Ultimately it’s all about jobs. Without a jobs recovery, there will be no consumer recovery, and without a consumer recovery, there’s little reason to be excited about the market or the economy.

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Spending Freeze, Fed Scepticism, Political Gridlock a.k.a. “Hitting a Wall”

Markets have been sending stronger signals over the past few days:

  • The Dollar has continued to extend its rally as expected.
  • US stocks have dropped by over 5% in very short time
  • Chinese and other foreign stocks are beginning to lose ground again after a short bounce

Economic data most recently indicated that existing home sales suffered the biggest slump in 40 years:

Sales of previously owned homes took their biggest tumble in at least 40 years last month as the impact of a buying spree spurred by a tax credit for first-time buyers waned, according to industry data released Monday.

Those who rushed to meet the original November deadline to take advantage of an $8,000 tax credit for first-time home buyers caused a surge in sales earlier in 2009, but left the market wobbly by the end of the year. First-time buyers, who made up more than 50 percent of sales earlier last year, represented just 43 percent of the market in December. The shift also resulted in fewer sales of lower-cost homes, which first-time buyers typically seek.

After three months of increases, sales of existing homes, including condos and single-family residences, fell 16.7 percent to a seasonally adjusted annual rate of 5.45 million in December compared with the previous month, according to National Association of Realtors data. That was a bigger drop than analysts had expected and the lowest sales rate since August. It was also the biggest monthly decrease on records that date to 1968, according to the industry group.

The December decline “was payback for the tax credit,” said Patrick Newport, an economist for IHS Global Insight.

… once the tax credit incentive vanishes home prices will head south again, this is really something that intuitively nearly everyone I talked to knew from the get go, the only question is how much longer Congress wants to keep extending it. It seems like they don’t have a whole lot more to play with.

Today, the Obama administration leaked plans for a spending freeze:

President Obama will call for a three-year freeze in spending on many domestic programs, and for increases no greater than inflation after that, an initiative intended to signal his seriousness about cutting the budget deficit, administration officials said Monday.

The officials said the proposal would be a major component both of Mr. Obama’s State of the Union address on Wednesday and of the budget he will send to Congress on Monday for the fiscal year that begins in October.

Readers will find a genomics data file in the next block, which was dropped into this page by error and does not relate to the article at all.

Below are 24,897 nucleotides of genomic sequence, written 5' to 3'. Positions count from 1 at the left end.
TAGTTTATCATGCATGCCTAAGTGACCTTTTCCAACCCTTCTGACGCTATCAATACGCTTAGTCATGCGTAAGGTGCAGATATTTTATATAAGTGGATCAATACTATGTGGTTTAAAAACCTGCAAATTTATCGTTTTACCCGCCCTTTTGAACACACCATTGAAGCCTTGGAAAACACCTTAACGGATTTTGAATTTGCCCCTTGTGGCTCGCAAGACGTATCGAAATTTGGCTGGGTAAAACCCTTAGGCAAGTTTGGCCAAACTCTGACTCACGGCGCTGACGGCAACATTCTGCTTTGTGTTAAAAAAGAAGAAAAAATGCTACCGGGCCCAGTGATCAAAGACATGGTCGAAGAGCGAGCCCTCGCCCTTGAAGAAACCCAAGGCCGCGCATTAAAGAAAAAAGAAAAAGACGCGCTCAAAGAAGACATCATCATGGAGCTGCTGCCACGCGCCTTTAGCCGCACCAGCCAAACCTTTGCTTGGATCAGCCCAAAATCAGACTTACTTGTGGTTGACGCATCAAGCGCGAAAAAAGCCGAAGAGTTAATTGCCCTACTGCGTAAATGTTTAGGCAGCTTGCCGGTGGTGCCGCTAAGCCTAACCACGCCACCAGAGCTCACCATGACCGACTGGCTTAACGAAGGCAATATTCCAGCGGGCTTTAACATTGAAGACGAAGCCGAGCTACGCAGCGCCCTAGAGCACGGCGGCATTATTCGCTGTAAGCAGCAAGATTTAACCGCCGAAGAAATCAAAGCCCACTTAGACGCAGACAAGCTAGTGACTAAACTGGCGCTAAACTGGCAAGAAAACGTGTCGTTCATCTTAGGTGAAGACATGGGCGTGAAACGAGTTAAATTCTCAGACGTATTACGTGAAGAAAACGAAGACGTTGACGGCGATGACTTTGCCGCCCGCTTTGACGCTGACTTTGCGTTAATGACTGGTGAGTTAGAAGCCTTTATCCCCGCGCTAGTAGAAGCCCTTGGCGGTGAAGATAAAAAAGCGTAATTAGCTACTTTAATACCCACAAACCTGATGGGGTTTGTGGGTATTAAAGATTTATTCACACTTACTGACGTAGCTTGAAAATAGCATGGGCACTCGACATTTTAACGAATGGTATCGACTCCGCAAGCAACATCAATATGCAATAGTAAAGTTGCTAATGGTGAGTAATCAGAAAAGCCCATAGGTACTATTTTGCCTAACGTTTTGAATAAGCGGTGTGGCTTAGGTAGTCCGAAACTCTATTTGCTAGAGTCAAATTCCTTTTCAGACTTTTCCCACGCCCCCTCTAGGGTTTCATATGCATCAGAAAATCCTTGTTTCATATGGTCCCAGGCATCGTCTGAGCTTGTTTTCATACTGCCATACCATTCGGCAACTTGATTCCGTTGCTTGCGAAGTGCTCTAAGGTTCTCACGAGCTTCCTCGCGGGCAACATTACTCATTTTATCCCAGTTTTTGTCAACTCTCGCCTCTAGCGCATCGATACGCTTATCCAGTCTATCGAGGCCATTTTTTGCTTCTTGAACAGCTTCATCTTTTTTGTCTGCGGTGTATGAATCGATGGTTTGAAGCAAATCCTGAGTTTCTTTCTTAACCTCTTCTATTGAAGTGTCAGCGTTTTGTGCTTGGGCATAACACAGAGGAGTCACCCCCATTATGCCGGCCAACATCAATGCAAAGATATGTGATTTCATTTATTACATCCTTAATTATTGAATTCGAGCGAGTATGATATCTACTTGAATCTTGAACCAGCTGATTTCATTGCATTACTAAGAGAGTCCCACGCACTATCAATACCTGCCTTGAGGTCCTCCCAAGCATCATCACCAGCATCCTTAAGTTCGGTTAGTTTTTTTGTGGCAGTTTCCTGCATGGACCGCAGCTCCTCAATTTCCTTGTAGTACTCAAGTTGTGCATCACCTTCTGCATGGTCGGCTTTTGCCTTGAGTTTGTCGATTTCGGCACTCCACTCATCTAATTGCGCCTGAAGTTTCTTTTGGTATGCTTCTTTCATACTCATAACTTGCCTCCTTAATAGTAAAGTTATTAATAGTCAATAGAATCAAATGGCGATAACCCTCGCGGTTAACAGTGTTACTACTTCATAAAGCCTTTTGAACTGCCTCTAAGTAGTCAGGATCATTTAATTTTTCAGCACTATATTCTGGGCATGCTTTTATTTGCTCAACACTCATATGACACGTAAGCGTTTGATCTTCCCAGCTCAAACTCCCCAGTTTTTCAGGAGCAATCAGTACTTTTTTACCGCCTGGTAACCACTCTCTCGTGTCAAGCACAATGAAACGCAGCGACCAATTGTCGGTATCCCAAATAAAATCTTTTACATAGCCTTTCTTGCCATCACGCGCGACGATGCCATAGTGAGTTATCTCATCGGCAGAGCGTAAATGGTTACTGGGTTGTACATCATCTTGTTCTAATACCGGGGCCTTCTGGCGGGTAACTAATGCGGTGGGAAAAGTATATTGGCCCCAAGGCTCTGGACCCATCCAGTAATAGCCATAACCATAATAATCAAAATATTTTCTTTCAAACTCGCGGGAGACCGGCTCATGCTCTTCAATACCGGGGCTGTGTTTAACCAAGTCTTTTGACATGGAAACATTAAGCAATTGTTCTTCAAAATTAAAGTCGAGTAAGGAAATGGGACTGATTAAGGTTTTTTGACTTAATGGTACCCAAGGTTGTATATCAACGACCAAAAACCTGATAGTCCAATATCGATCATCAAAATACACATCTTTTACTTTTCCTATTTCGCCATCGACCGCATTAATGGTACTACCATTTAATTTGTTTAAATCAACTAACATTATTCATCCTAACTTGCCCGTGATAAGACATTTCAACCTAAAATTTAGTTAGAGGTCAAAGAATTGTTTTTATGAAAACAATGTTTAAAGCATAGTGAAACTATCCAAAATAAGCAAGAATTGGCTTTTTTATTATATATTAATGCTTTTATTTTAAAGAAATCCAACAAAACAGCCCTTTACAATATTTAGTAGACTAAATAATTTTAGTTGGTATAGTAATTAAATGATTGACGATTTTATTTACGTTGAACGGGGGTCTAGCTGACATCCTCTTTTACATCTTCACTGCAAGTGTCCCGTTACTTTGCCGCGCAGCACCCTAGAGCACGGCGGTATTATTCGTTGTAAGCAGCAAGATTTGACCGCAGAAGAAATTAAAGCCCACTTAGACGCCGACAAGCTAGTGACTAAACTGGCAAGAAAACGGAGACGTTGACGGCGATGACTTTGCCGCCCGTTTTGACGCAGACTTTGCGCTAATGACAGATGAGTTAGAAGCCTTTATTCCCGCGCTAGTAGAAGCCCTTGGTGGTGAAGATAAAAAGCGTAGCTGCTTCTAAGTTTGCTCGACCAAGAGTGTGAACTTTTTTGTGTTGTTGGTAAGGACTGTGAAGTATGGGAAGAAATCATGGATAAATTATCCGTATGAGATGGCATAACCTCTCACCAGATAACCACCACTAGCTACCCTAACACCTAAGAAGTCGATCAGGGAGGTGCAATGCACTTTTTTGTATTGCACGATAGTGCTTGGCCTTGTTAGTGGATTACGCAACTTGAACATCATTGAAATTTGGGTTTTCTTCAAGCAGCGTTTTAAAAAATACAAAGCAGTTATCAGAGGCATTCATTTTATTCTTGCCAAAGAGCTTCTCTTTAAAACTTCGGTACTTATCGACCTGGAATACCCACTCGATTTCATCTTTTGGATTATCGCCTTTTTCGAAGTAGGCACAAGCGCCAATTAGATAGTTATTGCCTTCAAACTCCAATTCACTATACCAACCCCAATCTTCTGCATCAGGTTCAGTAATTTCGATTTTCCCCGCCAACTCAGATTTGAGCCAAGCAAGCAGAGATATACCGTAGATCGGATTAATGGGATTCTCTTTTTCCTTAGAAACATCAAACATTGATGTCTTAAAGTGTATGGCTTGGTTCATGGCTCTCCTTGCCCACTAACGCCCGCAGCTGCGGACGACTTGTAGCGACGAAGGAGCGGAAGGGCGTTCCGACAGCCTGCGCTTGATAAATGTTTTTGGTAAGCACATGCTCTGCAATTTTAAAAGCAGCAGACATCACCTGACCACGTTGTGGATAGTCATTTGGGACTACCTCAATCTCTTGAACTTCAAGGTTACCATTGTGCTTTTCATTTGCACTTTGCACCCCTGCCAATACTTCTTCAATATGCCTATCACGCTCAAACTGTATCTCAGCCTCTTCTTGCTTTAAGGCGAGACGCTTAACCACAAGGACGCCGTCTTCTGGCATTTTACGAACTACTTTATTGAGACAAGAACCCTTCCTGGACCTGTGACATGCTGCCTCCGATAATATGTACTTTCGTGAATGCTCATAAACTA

The freeze would cover the agencies and programs for which Congress allocates specific budgets each year, including air traffic control, farm subsidies, education, nutrition and national parks.

Last but not least, there is growing skepticism among lawmakers about Ben Bernanke and of course the Federal Reserve in general:

Even if Mr. Obama and the Senate majority leader, Harry Reid, get the 60 votes necessary to surmount a threatened filibuster against Mr. Bernanke, the Fed appears to have taken a hit to its reputation.

“The public’s confidence in the Fed has been dramatically eroded, and that’s not good,” said Laurence H. Meyer, a former member of the Fed’s board of governors who runs a consulting firm, Macroeconomic Advisers. “The vulnerability of the Fed to a loss of independence is higher than it’s ever been. And the chairman’s credibility with Congress is very low, and that’s not good for the institution.”

… but of course good for the American people, I may add.

Not that any of the things I outlined above will change anything as far as the general direction of government growth and power grabbing is concerned. But in the short run it clearly looks like they are hitting a wall right here and now, at least it is hard to find many signs to the contrary.

As I explained before:

The key thing to keep in mind in all of this: The recent rally, green shoots, and recovery hopes have been created and/or fueled by massive government expenses, and by a believe in the omnipotence of our leaders in Washington.

But government spending sprees, too, will have to come to an end sooner or later. On top of that, all that the recent government programs have accomplished is to get marginal individuals back to the same flawed habits, such as owning unaffordable homes, buying too many cars, etc.

The interest that the government has to pay on its debts when it runs up sky high deficits, and the taxes it will have to raise in order to make those payments, will be hanging over the recovery like a Damocles Sword. The Federal Reserve, too, will be faced with a similar situation. Let’s assume, for the sake of the argument, that lending activity on homes, cars, etc. were to pick up again. What will the Fed do then? Cut interest rates? Add more bank reserves? Surely not, quite the opposite.